What us menz can’t – and shouldn’t – expect is that women’s spaces (virtual or otherwise) should become men’s spaces. And you know what? THAT’S OK. This isn’t a zero-sum game whereby any time women discuss issues relevant to them it means that men have less opportunity to say anything for themselves. Lads, if you want to express your unhappiness with anything in your life, create a forum and do so. Annoyed at yet again being portrayed as an incompetent buffoon around the house in TV advertising? Angry that your paternity leave is a couple of weeks rather than six months? Outraged that domestic violence against men receives less attention and support than when it is perpetrated against women? Raise it, discuss it, seek to change it, and if you can find the presence of mind to do it in a collaborative way with allies of both genders (rather than being a dismissive, insensitive WATM arsehole) you will find that you will receive plenty of support from feminists for a lot of these causes – because they agree with you.
For all of that though, there remains one key point. Men still aren’t oppressed. Men still aren’t the real victims. Men’s problems – and they can be big problems – are still experienced from within a societal and cultural context of indisputable privilege. We are portrayed as incompetent buffoons around the house because it maintains the legitimacy that housework is a female thing (we’re rarely shown being useless at sport or business or flying space shuttles are we?). Maternity leave is much longer than paternity leave because society has decided – and still seems to believe – that women care for children while men go out to earn money. And while male victims of domestic violence unquestionably deserve all the care and support they need, the level of attention is lower than it is for female victims because – and I cannot stress this enough – two of us aren’t killed every week in this country by our current or ex-partners.
Granted, there are comment pieces written in internet-land from time to time which so completely lack either perspective or self-awareness that they might justify a whataboutery response from BTL warriors. And yes, some of these pieces might even be written by women pushing a gender issue which probably isn’t there. An article, for example, expressing feminist outrage around the fact that female soldiers have died in the war in Afghanistan could legitimately expect a fairly hefty and merciless WATM-style retaliation. Contrary to what some might believe, however, this kind of thing is very the minority and not the norm.
Men – and particularly white, heterosexual men – still overwhelmingly dominate positions of power and influence, and the fact that some women have deservedly broken through to challenge that doesn’t mean we’ve suddenly become the underclass and need to flood the blogosphere to metaphorically take up arms against our female oppressors. Angela Merkel is more powerful and influential than roughly 3.5 billion men but using her as a tool to tell women that the playing field is now level and that they have nothing to complain about is akin to telling an African American in Louisiana that racism couldn’t possibly be a problem for him anymore because, you know, Obama and stuff.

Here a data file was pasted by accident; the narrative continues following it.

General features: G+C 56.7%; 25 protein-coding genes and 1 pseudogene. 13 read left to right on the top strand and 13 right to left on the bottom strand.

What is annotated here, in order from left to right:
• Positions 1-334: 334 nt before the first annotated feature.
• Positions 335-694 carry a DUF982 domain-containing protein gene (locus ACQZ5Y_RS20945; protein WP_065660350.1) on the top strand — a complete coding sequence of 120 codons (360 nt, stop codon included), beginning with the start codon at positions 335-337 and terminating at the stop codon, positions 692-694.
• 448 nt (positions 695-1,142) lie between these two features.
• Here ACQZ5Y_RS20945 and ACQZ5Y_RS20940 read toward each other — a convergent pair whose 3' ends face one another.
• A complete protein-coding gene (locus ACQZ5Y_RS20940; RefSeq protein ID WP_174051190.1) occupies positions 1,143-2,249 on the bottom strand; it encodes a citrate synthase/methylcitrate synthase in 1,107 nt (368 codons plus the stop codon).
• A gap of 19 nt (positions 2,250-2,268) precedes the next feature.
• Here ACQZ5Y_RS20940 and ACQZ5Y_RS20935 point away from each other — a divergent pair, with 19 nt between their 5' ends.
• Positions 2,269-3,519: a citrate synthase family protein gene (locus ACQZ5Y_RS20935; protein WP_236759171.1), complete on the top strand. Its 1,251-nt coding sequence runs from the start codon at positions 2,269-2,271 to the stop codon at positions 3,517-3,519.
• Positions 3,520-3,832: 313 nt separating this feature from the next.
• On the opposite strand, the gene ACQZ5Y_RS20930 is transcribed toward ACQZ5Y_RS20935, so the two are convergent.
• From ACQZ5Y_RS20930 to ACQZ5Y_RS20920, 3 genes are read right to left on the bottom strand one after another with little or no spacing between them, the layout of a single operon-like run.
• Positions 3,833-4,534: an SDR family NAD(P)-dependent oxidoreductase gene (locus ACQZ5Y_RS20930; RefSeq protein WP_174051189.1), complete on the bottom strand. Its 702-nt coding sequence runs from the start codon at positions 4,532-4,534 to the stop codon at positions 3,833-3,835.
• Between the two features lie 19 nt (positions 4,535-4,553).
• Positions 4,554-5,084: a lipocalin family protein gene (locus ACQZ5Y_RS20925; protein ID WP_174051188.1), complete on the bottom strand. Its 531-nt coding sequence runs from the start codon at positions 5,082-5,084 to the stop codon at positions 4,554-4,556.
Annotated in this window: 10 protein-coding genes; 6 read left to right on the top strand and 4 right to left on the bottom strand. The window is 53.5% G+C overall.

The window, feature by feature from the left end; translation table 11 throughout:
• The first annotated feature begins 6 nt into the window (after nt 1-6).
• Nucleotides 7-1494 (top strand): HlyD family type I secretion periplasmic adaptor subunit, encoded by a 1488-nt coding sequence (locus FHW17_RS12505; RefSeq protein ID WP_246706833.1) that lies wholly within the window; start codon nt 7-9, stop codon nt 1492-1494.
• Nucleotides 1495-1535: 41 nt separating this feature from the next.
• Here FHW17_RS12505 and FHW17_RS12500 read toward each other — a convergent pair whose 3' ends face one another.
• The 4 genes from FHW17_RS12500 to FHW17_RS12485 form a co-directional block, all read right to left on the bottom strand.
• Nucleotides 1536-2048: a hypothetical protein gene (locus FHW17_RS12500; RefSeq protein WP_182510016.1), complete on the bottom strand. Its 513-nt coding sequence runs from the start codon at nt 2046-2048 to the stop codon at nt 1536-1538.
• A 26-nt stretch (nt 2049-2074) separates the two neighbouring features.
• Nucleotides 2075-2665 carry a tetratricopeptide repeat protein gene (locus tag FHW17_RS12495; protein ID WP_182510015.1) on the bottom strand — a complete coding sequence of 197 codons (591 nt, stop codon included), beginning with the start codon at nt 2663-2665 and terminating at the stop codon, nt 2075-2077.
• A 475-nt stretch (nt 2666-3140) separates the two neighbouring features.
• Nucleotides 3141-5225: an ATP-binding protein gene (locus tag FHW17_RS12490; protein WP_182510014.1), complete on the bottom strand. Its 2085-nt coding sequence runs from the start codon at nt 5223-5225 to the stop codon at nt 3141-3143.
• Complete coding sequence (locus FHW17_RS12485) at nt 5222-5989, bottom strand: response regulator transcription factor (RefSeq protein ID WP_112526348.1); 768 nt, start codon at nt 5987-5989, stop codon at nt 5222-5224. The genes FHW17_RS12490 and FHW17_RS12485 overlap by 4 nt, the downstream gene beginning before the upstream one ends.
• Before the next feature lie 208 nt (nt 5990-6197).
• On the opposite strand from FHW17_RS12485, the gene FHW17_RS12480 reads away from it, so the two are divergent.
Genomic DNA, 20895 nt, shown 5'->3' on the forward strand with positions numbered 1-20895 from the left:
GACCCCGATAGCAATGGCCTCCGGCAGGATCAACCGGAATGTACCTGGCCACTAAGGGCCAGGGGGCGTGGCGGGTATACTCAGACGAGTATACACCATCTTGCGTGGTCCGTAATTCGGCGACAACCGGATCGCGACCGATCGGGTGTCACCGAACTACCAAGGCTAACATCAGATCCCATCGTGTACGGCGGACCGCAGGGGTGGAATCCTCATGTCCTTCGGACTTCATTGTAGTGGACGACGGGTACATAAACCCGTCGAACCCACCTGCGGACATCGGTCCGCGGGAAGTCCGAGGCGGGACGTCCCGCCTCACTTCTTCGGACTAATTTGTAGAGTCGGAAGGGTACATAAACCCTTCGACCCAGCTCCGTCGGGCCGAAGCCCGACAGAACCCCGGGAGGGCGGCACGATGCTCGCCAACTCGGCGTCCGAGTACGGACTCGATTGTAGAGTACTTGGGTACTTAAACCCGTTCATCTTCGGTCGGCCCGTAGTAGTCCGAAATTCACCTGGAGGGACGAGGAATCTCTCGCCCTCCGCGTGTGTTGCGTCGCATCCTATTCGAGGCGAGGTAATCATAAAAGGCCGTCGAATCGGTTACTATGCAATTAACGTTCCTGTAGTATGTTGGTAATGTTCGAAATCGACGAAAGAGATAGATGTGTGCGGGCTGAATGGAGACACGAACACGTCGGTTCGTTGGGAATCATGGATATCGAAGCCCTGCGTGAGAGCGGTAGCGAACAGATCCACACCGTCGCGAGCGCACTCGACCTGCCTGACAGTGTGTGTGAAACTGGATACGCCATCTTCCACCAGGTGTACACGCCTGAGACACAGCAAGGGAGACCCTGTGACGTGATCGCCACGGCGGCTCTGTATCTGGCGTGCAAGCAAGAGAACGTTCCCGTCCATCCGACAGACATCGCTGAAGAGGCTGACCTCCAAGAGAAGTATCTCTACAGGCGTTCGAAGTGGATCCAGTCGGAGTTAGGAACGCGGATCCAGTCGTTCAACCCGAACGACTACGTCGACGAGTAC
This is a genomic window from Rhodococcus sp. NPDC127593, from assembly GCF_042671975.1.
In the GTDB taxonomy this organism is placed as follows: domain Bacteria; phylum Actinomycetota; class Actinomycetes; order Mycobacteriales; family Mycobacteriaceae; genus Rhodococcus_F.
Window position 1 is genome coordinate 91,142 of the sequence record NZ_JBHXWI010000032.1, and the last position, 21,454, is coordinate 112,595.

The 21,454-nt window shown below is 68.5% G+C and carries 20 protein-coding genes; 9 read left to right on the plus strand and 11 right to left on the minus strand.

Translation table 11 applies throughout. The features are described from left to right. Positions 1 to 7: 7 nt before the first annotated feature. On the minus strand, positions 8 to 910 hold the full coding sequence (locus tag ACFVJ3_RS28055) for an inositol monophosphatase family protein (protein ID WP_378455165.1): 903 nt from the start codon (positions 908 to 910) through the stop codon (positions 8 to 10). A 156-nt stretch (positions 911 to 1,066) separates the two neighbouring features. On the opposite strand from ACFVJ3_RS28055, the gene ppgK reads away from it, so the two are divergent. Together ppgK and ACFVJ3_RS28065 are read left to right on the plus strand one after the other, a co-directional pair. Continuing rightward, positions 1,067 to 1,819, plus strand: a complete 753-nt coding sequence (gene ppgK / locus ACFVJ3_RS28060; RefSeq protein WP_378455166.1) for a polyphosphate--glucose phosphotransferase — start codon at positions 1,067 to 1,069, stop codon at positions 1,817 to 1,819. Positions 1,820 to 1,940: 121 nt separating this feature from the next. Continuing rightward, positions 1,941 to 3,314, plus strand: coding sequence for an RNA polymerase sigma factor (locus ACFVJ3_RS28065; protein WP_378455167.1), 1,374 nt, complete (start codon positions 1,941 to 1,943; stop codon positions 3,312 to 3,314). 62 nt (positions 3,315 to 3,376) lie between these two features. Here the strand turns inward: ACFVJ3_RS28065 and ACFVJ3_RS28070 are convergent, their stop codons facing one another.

The upshot of all this? Women still face issues that men don’t, and are still going to want to talk about them, share their experiences of them and affect changes that plenty of men aren’t going to like very much at all. So I guess all that my brother menz and I can do is keep fighting the good fight, continue to rail against those almost insurmountable odds of culturally embedded female supremacy, and await that glorious day – maybe even in my own lifetime – when straight, white blokes like me might finally get to call the shots.
I can but dream.

7 thoughts on “The Penis Perspective: But What About Teh Menz?!

  1. Remove the discussion to a subject less emotionally charged, and most people will see the point. “We’re here to discuss the deteriorating sidewalks in our community, which is a danger to pedestrians.” “But what about the streets? Streets are really important and get holes in them too!!”

    Most people can see the point that insisting in talking about streets, no matter how important they are to the community, does exactly nothing to further the goal of talking about or getting the sidewalks fixed. Instead it derails, deflects and diminishes the discussion into uselessness.

    Thanks for the above. Puts the whole thing very clearly.

  2. I think that one very important facet of the blog’s argument is that women are usually a lot worse off than the men who are complaining about the same situation – and I’m not sure that came across in your example (unless those pavements are untraversable, and holes in the road just make driving a little more bumpy).

    sorry for being a pedant, of course I get your point – and (also of course) it’s a very good one.

  3. I don’t have any particular thoughts on whether men should get longer paternity leave or not, I certainly don’t mind if they do and can see how it would be a great thing for society. But I tell you what, if I’ve pushed a human out of me I am definitely going to want a few months off before I go back to work! Whether I’m expected to be the sole caregiver or not!

    Great piece. Very well written. Love teh menz.

    • The way I see it, on general, men need to work harder and bonding with the kids as for most women, having that closeness of pregnancy and labour means that a bond is usually cemented. So I’m all for longer paternity leave, I don’t see how that isn’t an issue people aren’t muchly concerned with

    • Equal paternity and maternity leave would remove some of the discrimination against women applying for jobs. What if men were just as likely as women to take paid leave upon the birth of their child? Levels the playing field a lot.